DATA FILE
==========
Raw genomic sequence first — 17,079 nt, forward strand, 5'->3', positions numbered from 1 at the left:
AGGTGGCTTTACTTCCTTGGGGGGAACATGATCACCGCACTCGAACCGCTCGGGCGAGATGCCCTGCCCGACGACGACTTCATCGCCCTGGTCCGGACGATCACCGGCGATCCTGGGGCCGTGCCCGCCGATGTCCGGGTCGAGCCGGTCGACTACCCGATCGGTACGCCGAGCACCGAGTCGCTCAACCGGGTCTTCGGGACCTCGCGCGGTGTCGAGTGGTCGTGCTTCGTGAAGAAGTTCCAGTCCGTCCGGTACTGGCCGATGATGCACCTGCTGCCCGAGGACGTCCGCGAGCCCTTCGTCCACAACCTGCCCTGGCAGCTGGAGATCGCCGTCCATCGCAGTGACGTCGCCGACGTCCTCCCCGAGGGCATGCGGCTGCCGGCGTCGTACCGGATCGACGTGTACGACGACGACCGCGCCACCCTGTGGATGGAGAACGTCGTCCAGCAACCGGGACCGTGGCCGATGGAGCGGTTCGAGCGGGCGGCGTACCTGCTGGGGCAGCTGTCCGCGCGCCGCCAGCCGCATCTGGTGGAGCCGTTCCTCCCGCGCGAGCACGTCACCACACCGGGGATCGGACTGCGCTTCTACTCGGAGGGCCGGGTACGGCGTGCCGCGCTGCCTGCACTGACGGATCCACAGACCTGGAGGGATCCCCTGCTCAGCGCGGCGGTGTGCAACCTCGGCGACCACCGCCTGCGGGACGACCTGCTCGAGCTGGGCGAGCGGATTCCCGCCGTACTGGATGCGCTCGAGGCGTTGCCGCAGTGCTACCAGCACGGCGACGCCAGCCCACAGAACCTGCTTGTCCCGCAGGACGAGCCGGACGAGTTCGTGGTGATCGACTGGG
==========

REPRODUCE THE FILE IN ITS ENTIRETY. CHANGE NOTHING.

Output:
Raw genomic sequence first — 17,079 nt, forward strand, 5'->3', positions numbered from 1 at the left:
AGGTGGCTTTACTTCCTTGGGGGGAACATGATCACCGCACTCGAACCGCTCGGGCGAGATGCCCTGCCCGACGACGACTTCATCGCCCTGGTCCGGACGATCACCGGCGATCCTGGGGCCGTGCCCGCCGATGTCCGGGTCGAGCCGGTCGACTACCCGATCGGTACGCCGAGCACCGAGTCGCTCAACCGGGTCTTCGGGACCTCGCGCGGTGTCGAGTGGTCGTGCTTCGTGAAGAAGTTCCAGTCCGTCCGGTACTGGCCGATGATGCACCTGCTGCCCGAGGACGTCCGCGAGCCCTTCGTCCACAACCTGCCCTGGCAGCTGGAGATCGCCGTCCATCGCAGTGACGTCGCCGACGTCCTCCCCGAGGGCATGCGGCTGCCGGCGTCGTACCGGATCGACGTGTACGACGACGACCGCGCCACCCTGTGGATGGAGAACGTCGTCCAGCAACCGGGACCGTGGCCGATGGAGCGGTTCGAGCGGGCGGCGTACCTGCTGGGGCAGCTGTCCGCGCGCCGCCAGCCGCATCTGGTGGAGCCGTTCCTCCCGCGCGAGCACGTCACCACACCGGGGATCGGACTGCGCTTCTACTCGGAGGGCCGGGTACGGCGTGCCGCGCTGCCTGCACTGACGGATCCACAGACCTGGAGGGATCCCCTGCTCAGCGCGGCGGTGTGCAACCTCGGCGACCACCGCCTGCGGGACGACCTGCTCGAGCTGGGCGAGCGGATTCCCGCCGTACTGGATGCGCTCGAGGCGTTGCCGCAGTGCTACCAGCACGGCGACGCCAGCCCACAGAACCTGCTTGTCCCGCAGGACGAGCCGGACGAGTTCGTGGTGATCGACTGGG